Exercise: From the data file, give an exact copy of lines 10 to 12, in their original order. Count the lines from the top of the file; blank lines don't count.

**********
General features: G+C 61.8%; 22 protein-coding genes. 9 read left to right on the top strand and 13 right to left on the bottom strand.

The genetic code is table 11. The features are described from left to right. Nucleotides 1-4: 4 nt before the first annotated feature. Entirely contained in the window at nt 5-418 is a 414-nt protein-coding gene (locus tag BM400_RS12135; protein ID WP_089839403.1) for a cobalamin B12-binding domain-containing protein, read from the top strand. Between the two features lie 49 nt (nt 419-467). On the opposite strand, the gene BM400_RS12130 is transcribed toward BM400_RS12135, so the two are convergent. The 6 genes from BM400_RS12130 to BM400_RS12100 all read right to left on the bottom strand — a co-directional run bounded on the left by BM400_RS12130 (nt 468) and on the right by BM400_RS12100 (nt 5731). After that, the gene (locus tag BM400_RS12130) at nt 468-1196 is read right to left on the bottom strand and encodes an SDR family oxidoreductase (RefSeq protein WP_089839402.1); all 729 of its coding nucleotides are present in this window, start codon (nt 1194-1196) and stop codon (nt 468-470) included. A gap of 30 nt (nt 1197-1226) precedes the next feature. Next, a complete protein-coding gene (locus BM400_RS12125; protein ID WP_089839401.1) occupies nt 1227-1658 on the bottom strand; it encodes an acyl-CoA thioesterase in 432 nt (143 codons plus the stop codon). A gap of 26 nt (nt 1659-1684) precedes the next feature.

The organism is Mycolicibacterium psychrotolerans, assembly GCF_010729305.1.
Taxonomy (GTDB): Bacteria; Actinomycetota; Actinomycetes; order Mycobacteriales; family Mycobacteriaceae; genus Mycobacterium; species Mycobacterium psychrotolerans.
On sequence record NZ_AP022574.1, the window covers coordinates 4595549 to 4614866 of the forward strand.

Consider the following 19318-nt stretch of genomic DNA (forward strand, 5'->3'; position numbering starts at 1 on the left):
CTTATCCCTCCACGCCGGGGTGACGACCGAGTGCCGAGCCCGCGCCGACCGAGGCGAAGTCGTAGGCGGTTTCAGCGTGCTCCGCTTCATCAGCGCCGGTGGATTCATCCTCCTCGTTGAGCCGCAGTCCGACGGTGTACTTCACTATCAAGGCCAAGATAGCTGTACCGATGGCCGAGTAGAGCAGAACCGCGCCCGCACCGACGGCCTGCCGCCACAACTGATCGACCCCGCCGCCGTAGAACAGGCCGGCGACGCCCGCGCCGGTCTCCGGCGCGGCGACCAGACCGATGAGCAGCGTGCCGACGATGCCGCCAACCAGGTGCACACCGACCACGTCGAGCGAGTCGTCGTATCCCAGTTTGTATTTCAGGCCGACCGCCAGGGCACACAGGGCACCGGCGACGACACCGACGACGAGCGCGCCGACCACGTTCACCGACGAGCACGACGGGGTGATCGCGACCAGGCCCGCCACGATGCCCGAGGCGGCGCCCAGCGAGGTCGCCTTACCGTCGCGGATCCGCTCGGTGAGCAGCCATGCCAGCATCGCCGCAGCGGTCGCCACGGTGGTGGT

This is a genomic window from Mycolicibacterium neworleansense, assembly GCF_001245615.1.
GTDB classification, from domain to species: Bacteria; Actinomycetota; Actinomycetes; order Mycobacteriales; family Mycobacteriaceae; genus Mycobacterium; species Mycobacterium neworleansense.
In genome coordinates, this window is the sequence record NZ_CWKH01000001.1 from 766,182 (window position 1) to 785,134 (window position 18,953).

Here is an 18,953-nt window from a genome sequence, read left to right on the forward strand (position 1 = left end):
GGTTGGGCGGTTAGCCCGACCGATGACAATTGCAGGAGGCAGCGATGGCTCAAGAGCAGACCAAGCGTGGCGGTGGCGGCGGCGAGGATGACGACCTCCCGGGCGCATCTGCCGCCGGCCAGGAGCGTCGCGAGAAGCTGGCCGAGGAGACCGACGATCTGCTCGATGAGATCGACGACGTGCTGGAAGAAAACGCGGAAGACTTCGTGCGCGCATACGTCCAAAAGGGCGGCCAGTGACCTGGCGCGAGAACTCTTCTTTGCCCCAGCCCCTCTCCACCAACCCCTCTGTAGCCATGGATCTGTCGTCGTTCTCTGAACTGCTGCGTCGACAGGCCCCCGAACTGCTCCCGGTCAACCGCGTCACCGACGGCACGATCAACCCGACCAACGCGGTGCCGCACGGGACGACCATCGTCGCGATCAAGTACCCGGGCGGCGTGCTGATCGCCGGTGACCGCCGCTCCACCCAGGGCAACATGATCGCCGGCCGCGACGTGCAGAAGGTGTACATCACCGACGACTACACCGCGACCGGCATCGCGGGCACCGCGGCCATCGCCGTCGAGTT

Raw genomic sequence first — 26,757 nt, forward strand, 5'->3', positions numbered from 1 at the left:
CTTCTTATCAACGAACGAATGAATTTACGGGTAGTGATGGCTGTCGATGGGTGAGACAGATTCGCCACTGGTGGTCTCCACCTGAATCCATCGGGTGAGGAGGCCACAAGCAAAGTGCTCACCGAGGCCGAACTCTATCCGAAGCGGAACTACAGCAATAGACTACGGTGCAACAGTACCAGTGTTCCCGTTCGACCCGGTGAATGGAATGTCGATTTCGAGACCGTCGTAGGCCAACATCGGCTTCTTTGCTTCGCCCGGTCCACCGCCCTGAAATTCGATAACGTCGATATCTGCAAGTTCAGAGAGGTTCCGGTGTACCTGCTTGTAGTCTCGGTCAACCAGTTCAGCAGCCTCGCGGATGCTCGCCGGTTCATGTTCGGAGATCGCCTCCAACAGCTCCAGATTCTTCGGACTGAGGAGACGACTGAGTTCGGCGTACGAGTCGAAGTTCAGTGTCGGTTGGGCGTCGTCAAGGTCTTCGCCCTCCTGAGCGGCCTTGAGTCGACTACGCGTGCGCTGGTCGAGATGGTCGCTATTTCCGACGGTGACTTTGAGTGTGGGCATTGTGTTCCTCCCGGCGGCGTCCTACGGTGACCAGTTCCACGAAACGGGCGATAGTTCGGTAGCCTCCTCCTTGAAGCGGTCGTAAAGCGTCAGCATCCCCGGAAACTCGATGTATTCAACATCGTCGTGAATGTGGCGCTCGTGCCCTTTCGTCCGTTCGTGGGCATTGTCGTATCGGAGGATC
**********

In genome coordinates, this window is the sequence record NZ_CWKH01000001.1 from 766,182 (window position 1) to 785,134 (window position 18,953).

Here is an 18,953-nt window from a genome sequence, read left to right on the forward strand (position 1 = left end):
GGTTGGGCGGTTAGCCCGACCGATGACAATTGCAGGAGGCAGCGATGGCTCAAGAGCAGACCAAGCGTGGCGGTGGCGGCGGCGAGGATGACGACCTCCCGGGCGCATCTGCCGCCGGCCAGGAGCGTCGCGAGAAGCTGGCCGAGGAGACCGACGATCTGCTCGATGAGATCGACGACGTGCTGGAAGAAAACGCGGAAGACTTCGTGCGCGCATACGTCCAAAAGGGCGGCCAGTGACCTGGCGCGAGAACTCTTCTTTGCCCCAGCCCCTCTCCACCAACCCCTCTGTAGCCATGGATCTGTCGTCGTTCTCTGAACTGCTGCGTCGACAGGCCCCCGAACTGCTCCCGGTCAACCGCGTCACCGACGGCACGATCAACCCGACCAACGCGGTGCCGCACGGGACGACCATCGTCGCGATCAAGTACCCGGGCGGCGTGCTGATCGCCGGTGACCGCCGCTCCACCCAGGGCAACATGATCGCCGGCCGCGACGTGCAGAAGGTGTACATCACCGACGACTACACCGCGACCGGCATCGCGGGCACCGCGGCCATCGCCGTCGAGTT